The funds from the AGW Fellowship will enable her to apply and validate the task she has developed within a new clinical cohort, patients with Parkinson’s disease. In the words of one of her referees “By taking this transdiagnostic approach to investigate symptoms that are common across different neurological and neurodegenerative disorders, her research will have greater impact and add significant value to the field of neuropsychology.” To carry out her project she will spend five months working in inter-institutional collaboration with Dr Trevor Chong at the Monash University’s Cognitive Neurology Laboratory, which has ongoing experience with patients with Parkinson’s disease and expertise in reward-based decision-making research.

Lauren Alesi is a doctoral candidate at the Monash Biomedicine Discovery Institute, within the department of Anatomy and Developmental Biology at Monash University. She also completed her undergraduate studies at Monash University, receiving her Bachelor of Science (Honours) in 2019. Her Honours project – which focussed on characterising the impact of emerging cancer therapies on ovarian function – ignited her passion for research and motivated her to pursue her doctoral studies. Lauren has a keen interest in female reproductive biology and fertility. Her PhD project is focussed on preserving fertility and endocrine health in female cancer patients. Utilising a mouse model, her research investigates a novel pharmaceutical fertility preservation technique which hopes to be the first to simultaneously preserve fertility and prevent premature menopause from occurring, with promising results already shown in her pilot studies.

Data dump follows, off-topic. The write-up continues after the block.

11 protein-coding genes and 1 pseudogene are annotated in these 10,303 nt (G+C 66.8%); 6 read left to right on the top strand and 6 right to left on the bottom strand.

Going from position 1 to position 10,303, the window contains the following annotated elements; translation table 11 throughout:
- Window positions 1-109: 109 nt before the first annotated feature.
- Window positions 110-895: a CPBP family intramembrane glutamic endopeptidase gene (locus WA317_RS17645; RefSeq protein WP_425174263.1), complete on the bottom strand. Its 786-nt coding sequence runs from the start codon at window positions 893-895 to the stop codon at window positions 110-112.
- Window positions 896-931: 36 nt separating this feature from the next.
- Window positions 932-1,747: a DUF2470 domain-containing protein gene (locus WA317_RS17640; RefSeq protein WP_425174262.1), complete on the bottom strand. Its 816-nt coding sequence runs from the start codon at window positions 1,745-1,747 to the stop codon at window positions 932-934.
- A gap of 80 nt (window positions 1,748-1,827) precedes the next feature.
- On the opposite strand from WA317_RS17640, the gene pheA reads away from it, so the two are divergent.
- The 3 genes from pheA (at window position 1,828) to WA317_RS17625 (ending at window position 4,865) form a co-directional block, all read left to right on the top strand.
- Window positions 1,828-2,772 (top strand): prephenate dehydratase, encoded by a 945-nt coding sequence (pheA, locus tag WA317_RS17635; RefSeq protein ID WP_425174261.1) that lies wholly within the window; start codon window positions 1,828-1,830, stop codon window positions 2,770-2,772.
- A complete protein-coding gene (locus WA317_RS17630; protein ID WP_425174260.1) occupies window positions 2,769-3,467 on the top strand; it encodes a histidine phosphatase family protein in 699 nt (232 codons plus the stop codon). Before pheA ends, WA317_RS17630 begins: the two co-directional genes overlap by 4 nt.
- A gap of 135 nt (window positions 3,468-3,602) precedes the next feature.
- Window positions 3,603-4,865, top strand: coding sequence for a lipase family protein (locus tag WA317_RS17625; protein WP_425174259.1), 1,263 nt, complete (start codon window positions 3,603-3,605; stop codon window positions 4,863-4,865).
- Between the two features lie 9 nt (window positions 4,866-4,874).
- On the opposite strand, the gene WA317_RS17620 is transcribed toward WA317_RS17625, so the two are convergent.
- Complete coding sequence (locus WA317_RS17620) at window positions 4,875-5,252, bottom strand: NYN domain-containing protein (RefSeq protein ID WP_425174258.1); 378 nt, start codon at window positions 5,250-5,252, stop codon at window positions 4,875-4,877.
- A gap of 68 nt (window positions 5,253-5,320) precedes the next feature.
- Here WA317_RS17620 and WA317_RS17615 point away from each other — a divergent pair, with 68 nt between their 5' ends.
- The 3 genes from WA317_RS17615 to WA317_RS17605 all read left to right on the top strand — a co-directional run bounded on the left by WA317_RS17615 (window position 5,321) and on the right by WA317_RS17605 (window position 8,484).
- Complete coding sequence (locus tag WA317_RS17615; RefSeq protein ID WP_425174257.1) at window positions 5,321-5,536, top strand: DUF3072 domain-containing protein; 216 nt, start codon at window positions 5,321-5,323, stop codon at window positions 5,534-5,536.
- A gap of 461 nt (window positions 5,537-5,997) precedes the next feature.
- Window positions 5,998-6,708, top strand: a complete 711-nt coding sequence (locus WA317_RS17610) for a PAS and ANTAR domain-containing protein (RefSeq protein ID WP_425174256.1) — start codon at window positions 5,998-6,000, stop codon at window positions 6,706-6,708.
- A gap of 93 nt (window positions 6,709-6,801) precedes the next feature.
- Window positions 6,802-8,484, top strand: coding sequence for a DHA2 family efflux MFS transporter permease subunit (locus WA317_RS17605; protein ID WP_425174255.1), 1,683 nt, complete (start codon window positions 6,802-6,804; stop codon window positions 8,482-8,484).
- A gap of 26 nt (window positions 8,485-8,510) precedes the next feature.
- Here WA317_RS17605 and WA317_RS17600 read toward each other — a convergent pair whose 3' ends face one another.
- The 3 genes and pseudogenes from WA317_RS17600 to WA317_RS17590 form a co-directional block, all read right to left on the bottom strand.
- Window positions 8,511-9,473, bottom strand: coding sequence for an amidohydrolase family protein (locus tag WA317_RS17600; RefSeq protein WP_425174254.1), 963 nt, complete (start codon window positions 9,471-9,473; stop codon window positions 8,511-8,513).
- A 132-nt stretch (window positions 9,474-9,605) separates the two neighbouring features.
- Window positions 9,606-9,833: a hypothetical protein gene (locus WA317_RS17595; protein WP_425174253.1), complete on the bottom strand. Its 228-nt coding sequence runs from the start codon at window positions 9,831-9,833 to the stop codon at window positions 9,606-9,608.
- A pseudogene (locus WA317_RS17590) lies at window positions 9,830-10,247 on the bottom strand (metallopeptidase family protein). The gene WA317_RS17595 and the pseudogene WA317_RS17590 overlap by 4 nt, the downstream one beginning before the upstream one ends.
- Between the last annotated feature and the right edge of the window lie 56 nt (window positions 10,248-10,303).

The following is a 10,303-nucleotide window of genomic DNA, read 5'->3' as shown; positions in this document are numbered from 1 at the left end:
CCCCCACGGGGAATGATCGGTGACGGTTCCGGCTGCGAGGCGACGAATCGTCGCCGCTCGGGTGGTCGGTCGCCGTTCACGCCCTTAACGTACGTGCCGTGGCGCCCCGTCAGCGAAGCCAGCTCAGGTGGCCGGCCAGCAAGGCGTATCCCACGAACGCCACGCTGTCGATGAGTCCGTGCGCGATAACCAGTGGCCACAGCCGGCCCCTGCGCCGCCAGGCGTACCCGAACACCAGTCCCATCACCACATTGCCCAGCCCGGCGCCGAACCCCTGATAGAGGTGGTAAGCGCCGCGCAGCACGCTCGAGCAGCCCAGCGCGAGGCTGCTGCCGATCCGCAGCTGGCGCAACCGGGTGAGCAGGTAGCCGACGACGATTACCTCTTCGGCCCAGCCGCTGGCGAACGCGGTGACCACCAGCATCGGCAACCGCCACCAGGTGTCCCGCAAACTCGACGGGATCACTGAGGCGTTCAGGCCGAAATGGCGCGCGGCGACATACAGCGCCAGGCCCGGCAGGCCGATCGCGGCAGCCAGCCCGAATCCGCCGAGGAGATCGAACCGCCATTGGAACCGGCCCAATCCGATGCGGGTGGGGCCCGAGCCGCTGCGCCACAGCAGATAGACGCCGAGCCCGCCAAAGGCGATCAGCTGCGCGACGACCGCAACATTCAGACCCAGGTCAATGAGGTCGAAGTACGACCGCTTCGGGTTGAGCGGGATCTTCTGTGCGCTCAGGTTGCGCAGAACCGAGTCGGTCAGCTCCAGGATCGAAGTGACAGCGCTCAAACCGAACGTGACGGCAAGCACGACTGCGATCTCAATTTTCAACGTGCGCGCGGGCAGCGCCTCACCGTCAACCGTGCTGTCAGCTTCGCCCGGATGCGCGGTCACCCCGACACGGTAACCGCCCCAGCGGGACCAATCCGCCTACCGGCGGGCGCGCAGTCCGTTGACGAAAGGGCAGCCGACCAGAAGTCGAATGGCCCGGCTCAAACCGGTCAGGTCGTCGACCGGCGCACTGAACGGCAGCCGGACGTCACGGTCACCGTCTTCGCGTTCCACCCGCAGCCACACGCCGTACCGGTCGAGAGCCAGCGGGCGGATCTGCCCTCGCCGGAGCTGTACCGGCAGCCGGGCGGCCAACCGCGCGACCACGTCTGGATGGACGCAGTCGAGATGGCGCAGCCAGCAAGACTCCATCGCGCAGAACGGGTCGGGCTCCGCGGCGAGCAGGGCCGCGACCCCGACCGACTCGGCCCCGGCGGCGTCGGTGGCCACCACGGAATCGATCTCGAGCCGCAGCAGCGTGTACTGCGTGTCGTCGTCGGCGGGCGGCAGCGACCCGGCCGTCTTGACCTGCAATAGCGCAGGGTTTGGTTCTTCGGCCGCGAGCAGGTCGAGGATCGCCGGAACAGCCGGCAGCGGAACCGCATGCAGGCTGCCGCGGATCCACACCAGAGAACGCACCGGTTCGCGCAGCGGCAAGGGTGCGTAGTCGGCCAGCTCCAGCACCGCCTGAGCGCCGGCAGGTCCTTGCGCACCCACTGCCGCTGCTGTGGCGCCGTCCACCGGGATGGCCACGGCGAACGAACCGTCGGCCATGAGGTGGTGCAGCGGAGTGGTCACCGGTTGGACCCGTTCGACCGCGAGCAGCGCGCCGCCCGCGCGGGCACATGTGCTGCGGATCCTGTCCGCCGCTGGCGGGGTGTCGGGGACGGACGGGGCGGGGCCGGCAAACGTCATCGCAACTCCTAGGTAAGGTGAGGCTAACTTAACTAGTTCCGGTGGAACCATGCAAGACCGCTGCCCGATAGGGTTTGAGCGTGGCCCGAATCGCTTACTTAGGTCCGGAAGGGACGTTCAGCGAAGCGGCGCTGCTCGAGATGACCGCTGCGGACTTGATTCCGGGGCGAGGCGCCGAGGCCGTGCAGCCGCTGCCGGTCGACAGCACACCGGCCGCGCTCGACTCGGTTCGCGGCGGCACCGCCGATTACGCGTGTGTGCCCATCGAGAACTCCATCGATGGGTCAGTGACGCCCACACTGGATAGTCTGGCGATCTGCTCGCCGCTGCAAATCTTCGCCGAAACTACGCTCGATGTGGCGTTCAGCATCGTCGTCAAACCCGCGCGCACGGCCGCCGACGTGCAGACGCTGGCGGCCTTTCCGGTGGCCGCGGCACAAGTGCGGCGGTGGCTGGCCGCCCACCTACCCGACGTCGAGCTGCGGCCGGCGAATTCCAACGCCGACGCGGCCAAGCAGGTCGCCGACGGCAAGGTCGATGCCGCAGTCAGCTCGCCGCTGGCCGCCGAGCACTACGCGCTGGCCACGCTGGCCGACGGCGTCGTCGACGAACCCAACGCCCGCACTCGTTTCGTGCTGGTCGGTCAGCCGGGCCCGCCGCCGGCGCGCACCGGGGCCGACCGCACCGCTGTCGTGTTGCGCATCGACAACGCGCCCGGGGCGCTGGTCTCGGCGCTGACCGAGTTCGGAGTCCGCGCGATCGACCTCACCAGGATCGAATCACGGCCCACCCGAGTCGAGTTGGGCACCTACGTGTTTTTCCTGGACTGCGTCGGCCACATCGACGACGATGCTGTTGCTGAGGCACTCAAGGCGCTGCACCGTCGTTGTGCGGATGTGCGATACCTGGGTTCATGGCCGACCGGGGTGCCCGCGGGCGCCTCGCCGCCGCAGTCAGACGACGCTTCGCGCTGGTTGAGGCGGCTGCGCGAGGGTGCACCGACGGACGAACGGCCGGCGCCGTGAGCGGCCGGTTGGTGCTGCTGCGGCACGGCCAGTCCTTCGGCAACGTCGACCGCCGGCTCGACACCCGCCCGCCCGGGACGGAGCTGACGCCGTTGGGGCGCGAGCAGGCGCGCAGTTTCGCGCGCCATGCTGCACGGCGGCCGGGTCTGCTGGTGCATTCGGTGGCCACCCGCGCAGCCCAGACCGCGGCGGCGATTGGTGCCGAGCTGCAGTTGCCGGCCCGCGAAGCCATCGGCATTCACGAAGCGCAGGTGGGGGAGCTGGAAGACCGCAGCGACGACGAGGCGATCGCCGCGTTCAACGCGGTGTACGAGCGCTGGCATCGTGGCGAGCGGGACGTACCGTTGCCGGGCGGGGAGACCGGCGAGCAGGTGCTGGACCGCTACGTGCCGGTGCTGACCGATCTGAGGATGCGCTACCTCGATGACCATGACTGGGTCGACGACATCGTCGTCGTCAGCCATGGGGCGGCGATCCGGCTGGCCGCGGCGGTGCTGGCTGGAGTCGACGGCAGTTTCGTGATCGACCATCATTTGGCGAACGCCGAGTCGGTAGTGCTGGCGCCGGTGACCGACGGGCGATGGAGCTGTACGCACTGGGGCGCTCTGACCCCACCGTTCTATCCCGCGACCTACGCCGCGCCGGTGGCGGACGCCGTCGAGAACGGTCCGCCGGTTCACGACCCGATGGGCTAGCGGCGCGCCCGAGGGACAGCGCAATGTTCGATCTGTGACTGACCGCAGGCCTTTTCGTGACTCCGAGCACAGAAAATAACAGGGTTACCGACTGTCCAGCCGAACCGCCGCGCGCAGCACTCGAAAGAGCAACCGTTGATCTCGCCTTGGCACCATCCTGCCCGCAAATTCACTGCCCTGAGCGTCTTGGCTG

In her fellowship project, Lauren hopes to obtain the vital information to optimise the dose of this newly-available drug for maximal ovarian protection against chemotherapy. This will be achieved through collaboration with experts at Monash University who specialise in metabolomics, so that she can learn to use expensive and highly specialised techniques that extend beyond the skillset and expertise that she and the Ovarian Biology Laboratory currently possess. The work undertaken in this fellowship project is critical for the research and development of this new fertility preservation strategy. A pharmaceutical option such as this, which could stop ovarian damage from occurring in the first place, would revolutionise the landscape of oncological fertility preservation.

Georgina Sweet Fellowship